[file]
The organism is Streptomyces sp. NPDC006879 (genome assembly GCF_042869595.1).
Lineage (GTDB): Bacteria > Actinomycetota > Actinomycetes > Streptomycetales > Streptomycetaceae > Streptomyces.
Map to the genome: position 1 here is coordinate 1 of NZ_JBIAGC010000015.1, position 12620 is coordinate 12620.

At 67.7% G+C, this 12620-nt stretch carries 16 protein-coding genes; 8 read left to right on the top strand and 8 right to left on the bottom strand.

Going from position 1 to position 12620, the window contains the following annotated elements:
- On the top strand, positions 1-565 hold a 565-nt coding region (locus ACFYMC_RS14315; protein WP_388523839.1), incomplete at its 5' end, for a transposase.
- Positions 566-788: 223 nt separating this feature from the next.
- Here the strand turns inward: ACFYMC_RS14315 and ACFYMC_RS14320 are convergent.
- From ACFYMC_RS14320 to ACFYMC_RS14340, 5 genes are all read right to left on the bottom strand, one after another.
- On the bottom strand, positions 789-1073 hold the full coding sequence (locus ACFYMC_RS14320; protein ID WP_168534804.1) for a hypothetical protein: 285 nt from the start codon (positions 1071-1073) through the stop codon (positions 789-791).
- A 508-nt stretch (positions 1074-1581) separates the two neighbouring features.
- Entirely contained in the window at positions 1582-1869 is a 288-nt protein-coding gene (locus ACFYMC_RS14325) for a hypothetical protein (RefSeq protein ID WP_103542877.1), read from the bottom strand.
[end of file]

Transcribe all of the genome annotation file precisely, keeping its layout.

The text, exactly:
The organism is Streptomyces sp. NPDC006879 (genome assembly GCF_042869595.1).
Lineage (GTDB): Bacteria > Actinomycetota > Actinomycetes > Streptomycetales > Streptomycetaceae > Streptomyces.
Map to the genome: position 1 here is coordinate 1 of NZ_JBIAGC010000015.1, position 12620 is coordinate 12620.

At 67.7% G+C, this 12620-nt stretch carries 16 protein-coding genes; 8 read left to right on the top strand and 8 right to left on the bottom strand.

Going from position 1 to position 12620, the window contains the following annotated elements:
- On the top strand, positions 1-565 hold a 565-nt coding region (locus ACFYMC_RS14315; protein WP_388523839.1), incomplete at its 5' end, for a transposase.
- Positions 566-788: 223 nt separating this feature from the next.
- Here the strand turns inward: ACFYMC_RS14315 and ACFYMC_RS14320 are convergent.
- From ACFYMC_RS14320 to ACFYMC_RS14340, 5 genes are all read right to left on the bottom strand, one after another.
- On the bottom strand, positions 789-1073 hold the full coding sequence (locus ACFYMC_RS14320; protein ID WP_168534804.1) for a hypothetical protein: 285 nt from the start codon (positions 1071-1073) through the stop codon (positions 789-791).
- A 508-nt stretch (positions 1074-1581) separates the two neighbouring features.
- Entirely contained in the window at positions 1582-1869 is a 288-nt protein-coding gene (locus ACFYMC_RS14325) for a hypothetical protein (RefSeq protein ID WP_103542877.1), read from the bottom strand.